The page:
My first instinct is to say that due to the optimistic bin packing algorithm that is Sprint planning, we would be a few days late every Sprint. Our Sprint boundaries — which are arbitrary dates on a calendar for the most part — would be off every time. Remember our discussion about expectations above? Those dates mark fixed and concrete expectations. If we keep missing those dates then we are likely to cause disappointment and frustration to people in other business units who are depending on them.

In the worst case, each time our Sprints would become longer and longer, and eventually we may have devolved to the point that a Sprint is two to three times longer than the initial Sprint simply because we accrete a little more lateness to each Sprint every time. We couldn’t measure velocity if our Sprints were all of different duration.

What You Measure Eventually Becomes The Only Thing That Matters

If you only measure velocity, then ultimately only velocity will matter. Any other work that does not directly contribute to velocity will ultimately get cut. This includes product discovery, and architecture, and planning. It takes time to create an architecture. It takes even more time to build to an architecture, when a sticky-tape and bubble-gum implementation can be done much faster and still deliver “business value”. Jeff Gothelf is right when he suggests that velocity could be renamed to “future tech debt”.

It seems to me that there are ultimately two reasons that velocity exists:

  1. To provide some bin-packing metric for fixed-sized Sprints.
  2. To give management a simple number that they can “optimize for productivity”.

If we could provide an alternative to the bin-packing approach to Sprints then we could do away with velocity for number 1. My previous post discusses this in much greater detail.

If we could get management and the business to focus more on measuring “outcome” (i.e. the actual customer impact of our product) rather than “output” (i.e. delivery velocity) then we would not need velocity for number 2. Both Jeff’s post and my previous post discuss this is some detail, but optimizing for customer outcome rather than optimizing for code output is a current trend in effective product management.

If we could achieve both of those, we wouldn’t need to measure velocity, and thus we wouldn’t need Sprints to be fixed-size just to act as a baseline for that measurement. But we still need to deal with that problem of varying sized Sprints for setting external expectations.

Why Even Have Sprint Boundaries At All?

Imagine if there was a version of Scrum that did away with Sprints and Sprint boundaries entirely. It’s called Kanban.

Instead of limiting work by total volume per Sprint (whose problems I detailed in my previous post), we instead limit work by limiting the number of items currently in progress. That is, our measure for ensuring that work gets completed in a timely manner is that we must not commence something new until the current work item is finished and off the Kanban board.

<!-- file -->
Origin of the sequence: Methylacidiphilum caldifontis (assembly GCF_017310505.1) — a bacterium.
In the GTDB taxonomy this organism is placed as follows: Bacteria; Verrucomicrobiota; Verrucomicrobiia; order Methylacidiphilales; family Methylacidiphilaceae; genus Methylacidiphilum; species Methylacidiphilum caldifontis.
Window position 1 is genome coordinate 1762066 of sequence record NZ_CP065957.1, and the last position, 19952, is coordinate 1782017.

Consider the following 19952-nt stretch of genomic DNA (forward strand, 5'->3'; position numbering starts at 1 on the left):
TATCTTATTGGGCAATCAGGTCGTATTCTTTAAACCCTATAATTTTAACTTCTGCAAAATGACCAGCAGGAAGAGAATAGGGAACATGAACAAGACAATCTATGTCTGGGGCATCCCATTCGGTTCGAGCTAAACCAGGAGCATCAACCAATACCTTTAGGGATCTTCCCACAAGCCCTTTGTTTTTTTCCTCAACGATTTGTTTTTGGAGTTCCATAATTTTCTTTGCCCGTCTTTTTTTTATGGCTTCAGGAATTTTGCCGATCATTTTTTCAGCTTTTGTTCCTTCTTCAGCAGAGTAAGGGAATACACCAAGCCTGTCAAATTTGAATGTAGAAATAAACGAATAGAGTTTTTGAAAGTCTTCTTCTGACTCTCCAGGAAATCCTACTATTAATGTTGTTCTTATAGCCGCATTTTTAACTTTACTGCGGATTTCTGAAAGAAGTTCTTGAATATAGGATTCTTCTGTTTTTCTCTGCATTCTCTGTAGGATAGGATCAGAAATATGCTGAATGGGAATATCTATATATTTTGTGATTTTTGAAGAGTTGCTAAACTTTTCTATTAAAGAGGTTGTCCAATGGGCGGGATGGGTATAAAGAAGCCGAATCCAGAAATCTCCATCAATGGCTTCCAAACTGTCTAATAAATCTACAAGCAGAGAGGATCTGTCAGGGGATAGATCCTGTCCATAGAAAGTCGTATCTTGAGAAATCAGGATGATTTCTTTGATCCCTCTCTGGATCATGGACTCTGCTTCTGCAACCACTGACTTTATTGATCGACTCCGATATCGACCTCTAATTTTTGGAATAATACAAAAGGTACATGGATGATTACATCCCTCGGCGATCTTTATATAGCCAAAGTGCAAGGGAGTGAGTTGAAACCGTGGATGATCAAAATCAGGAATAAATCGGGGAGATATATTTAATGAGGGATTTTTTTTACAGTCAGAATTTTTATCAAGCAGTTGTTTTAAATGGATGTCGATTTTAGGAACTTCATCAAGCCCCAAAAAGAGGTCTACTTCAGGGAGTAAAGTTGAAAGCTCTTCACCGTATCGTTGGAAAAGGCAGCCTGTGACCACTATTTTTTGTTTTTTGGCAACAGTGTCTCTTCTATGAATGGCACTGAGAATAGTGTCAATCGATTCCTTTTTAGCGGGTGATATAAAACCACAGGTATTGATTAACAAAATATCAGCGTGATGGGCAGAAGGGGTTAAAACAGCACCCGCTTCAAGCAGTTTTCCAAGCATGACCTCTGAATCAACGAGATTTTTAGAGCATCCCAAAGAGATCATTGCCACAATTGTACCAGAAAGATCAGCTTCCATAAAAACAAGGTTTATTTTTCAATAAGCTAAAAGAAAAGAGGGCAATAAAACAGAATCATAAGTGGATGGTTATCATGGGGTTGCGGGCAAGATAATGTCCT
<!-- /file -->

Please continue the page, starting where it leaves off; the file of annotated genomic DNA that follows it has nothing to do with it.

Instead of setting external expectations of when work will be finished as a bunch of features all delivered on a joint date (the Sprint boundary), we could instead set expectations for each feature individually. This would allow us to stagger the delivery of features to deliver continuously rather than all in one bundle. Moreover it allows us to fine-tune and adjust an individual feature together with the business without the pressures of conforming to a Sprint boundary.

What I like about Kanban is that it captures most of the advantages of incremental delivery with very few of the disadvantages that Sprints introduce. Of course Kanban itself does not specifically include other useful ceremonies from Scrum but there is nothing stopping us from doing those things at a regular cadence. For example, we can still hold the equivalent of a Sprint Review at a regular cadence, it would just be more like “throughout the past two weeks, these are all the things that we delivered.” The only thing we have to be wary of having the discipline to keep those practices up. In my opinion, the main thing that Scrum provides out of the box is enforcing discipline of the four ceremonies for us.

Conclusion

Incremental delivery doesn’t need to mean fixed-length increments. We can still deliver incrementally if we allow some flexibility in our deadlines. In fact, the rigidity of Sprint timelines could be considered to be the opposite of agility, because we are not adjusting the program to take situational information into account.

Kanban is a lighter-weight way of delivering incrementally. It has less overhead and less ceremony than Scrum. Especially when taken together with my previous article on story points, we can eliminate a lot of overhead. It allows us to focus less of our attention on managing internal processes and more on building great software. It does however require greater discipline of the team to address some of the areas that Sprints cover automatically, such as sticking to a regular cadence and communicating delivery dates to the wider organization. With some practice however, I do not believe this to be difficult. However, in order to see the forest through the trees and ensure that the team is working towards a consistent goal, a coherent and compelling product vision becomes even more important in Kanban than in Scrum. But we needed to do that anyway :)

Further Reading

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Raj Nagappan

Raj Nagappan

Founder & CEO, PhD, software engineer, author. Helping teams to craft better products that customers love. Connect at linkedin.com/in/rajnagappan